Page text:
If I buy a physical book from a bookshop I can lend it to someone else. And, when I’m finished with it, I can sell it.
If I buy an e-book from, for example, the Amazon Kindle store, I can’t (in the UK, currently) lend it. I can’t sell it.
The same is true of most digital formats.
That’s something that bothers me: how come I don’t own a digital copy in the same way as a physical copy?
Well, thankfully, that may soon change. A recent EU ruling about computer programs could have far-reaching consequences:
The first sale in the EU of a copy of a computer program by the copyright holder or with his consent exhausts the right of distribution of that copy in the EU. A rightholder who has marketed a copy in the territory of a Member State of the EU thus loses the right to rely on his monopoly of exploitation in order to oppose the resale of that copy… The principle of exhaustion of the distribution right applies not only where the copyright holder markets copies of his software on a material medium (CD-ROM or DVD) but also where he distributes them by means of downloads from his website.
So a publisher’s distribution rights end when they sell a computer program or game for the first time.
The Court observes in particular that limiting the application of the principle of the exhaustion of the distribution right solely to copies of computer programs that are sold on a material medium would allow the copyright holder to control the resale of copies downloaded from the internet and to demand further remuneration on the occasion of each new sale, even though the first sale of the copy had already enabled the rightholder to obtain appropriate remuneration. Such a restriction of the resale of copies of computer programs downloaded from the internet would go beyond what is necessary to safeguard the specific subject-matter of the intellectual property concerned.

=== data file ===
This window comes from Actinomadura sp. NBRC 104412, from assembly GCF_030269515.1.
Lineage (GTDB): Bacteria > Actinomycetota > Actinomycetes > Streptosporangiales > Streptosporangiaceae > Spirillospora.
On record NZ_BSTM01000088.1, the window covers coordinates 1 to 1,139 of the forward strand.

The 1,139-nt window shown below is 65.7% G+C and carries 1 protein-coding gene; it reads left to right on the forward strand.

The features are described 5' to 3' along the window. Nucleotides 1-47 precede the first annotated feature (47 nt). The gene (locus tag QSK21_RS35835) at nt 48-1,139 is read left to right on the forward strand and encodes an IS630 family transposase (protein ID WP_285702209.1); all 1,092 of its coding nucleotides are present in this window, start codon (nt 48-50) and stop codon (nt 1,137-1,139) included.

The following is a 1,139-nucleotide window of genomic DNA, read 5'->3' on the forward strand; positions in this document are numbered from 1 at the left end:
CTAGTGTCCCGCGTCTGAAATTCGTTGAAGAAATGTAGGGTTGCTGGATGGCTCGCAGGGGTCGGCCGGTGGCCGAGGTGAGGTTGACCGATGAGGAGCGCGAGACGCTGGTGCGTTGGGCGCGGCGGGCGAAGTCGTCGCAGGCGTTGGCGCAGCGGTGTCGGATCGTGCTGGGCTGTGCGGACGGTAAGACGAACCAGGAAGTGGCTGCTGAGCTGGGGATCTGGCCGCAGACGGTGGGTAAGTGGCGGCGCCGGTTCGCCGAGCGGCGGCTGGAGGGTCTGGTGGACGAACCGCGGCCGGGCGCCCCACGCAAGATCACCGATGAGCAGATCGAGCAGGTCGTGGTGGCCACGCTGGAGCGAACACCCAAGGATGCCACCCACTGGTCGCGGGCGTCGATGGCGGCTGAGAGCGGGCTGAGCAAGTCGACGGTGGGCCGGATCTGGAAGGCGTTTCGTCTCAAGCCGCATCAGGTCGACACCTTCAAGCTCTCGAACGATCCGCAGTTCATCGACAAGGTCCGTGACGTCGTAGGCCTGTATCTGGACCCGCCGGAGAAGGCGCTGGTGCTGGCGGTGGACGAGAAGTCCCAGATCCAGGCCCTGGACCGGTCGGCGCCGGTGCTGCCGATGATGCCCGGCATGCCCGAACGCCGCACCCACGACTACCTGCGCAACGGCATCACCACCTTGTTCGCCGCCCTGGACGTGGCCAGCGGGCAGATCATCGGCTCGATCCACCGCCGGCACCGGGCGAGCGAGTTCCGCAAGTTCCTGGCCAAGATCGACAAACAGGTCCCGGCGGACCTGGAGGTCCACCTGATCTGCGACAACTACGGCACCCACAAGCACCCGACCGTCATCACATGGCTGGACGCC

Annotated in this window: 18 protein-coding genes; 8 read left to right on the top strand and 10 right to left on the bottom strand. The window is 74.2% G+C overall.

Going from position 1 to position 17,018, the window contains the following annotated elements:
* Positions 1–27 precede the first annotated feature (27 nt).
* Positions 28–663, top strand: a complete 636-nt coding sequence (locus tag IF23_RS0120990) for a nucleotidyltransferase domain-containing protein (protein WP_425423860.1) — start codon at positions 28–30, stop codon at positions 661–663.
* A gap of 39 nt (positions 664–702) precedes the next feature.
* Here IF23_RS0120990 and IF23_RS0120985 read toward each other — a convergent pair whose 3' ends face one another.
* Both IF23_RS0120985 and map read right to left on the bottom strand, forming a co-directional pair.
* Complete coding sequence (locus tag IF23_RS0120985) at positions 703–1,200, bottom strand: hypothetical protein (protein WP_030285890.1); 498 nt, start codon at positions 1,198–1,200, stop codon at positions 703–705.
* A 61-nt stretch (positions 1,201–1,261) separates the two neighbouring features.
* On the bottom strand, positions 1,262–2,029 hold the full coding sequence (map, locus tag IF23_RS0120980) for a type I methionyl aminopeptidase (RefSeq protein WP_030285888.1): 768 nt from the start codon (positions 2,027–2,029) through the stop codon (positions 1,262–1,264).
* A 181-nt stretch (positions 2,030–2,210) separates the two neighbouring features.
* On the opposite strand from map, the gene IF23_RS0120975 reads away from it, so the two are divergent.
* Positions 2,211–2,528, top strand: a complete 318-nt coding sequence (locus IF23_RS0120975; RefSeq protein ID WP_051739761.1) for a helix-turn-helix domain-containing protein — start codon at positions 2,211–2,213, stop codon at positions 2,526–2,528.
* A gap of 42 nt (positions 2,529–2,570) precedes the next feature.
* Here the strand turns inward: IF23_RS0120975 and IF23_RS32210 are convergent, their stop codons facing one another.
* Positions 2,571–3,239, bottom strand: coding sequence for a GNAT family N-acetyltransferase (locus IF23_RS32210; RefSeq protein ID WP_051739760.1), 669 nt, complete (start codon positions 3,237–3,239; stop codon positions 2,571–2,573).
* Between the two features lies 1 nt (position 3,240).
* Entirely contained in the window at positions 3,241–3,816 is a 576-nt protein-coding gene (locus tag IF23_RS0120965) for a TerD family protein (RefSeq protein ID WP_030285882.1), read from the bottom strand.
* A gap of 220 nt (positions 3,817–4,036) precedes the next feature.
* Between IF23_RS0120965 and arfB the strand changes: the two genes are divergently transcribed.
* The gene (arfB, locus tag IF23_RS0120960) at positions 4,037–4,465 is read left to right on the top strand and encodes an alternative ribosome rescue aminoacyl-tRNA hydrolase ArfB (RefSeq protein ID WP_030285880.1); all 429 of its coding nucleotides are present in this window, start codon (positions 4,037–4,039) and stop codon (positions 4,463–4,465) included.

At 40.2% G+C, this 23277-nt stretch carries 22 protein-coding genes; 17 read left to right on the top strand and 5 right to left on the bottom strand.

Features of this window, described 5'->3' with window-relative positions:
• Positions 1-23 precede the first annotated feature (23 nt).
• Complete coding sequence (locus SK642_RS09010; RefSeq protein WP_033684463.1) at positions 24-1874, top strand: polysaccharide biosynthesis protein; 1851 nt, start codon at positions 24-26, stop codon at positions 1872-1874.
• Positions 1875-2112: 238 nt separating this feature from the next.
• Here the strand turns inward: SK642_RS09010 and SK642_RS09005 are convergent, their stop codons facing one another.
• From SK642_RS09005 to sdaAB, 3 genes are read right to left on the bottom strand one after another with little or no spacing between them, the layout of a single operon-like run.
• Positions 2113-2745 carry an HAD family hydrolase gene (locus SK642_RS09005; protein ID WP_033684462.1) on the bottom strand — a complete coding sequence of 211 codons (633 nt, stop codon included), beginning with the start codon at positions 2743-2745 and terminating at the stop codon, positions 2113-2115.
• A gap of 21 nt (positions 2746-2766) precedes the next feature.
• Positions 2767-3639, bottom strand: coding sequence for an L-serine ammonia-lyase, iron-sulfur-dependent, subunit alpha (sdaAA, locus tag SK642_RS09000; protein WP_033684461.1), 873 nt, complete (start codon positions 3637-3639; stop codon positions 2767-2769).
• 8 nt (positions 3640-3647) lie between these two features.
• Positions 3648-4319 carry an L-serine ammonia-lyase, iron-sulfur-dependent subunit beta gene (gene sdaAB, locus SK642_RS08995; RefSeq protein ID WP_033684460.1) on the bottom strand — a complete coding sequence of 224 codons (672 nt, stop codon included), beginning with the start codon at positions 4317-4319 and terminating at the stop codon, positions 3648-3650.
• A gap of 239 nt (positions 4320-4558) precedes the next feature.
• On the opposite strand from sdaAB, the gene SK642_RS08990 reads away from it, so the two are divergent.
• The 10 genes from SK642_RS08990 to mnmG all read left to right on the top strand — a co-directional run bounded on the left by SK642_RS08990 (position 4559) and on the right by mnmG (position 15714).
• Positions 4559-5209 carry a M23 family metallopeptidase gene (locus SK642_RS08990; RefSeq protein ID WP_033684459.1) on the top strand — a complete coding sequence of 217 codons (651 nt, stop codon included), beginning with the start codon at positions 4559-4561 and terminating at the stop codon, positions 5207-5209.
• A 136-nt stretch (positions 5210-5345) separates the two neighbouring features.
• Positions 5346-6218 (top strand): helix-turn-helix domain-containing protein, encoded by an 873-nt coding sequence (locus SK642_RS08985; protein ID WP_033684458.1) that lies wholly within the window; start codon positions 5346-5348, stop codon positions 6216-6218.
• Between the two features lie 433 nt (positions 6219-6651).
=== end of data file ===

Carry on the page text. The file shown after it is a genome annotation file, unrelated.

In other words, publishers can’t expect to make a profit every time a new person plays a game (or reads a book).
The person who associated a work with this deed has dedicated the work to the public domain by waiving all of his or her rights to the work worldwide under copyright law, including all related and neighboring rights, to the extent allowed by law.
You can copy, modify, distribute and perform the work, even for commercial purposes, all without asking permission.
So basically, as you were, but hopefully with a bit more clarity. I reserve the right to change this for individual posts, hence the wording: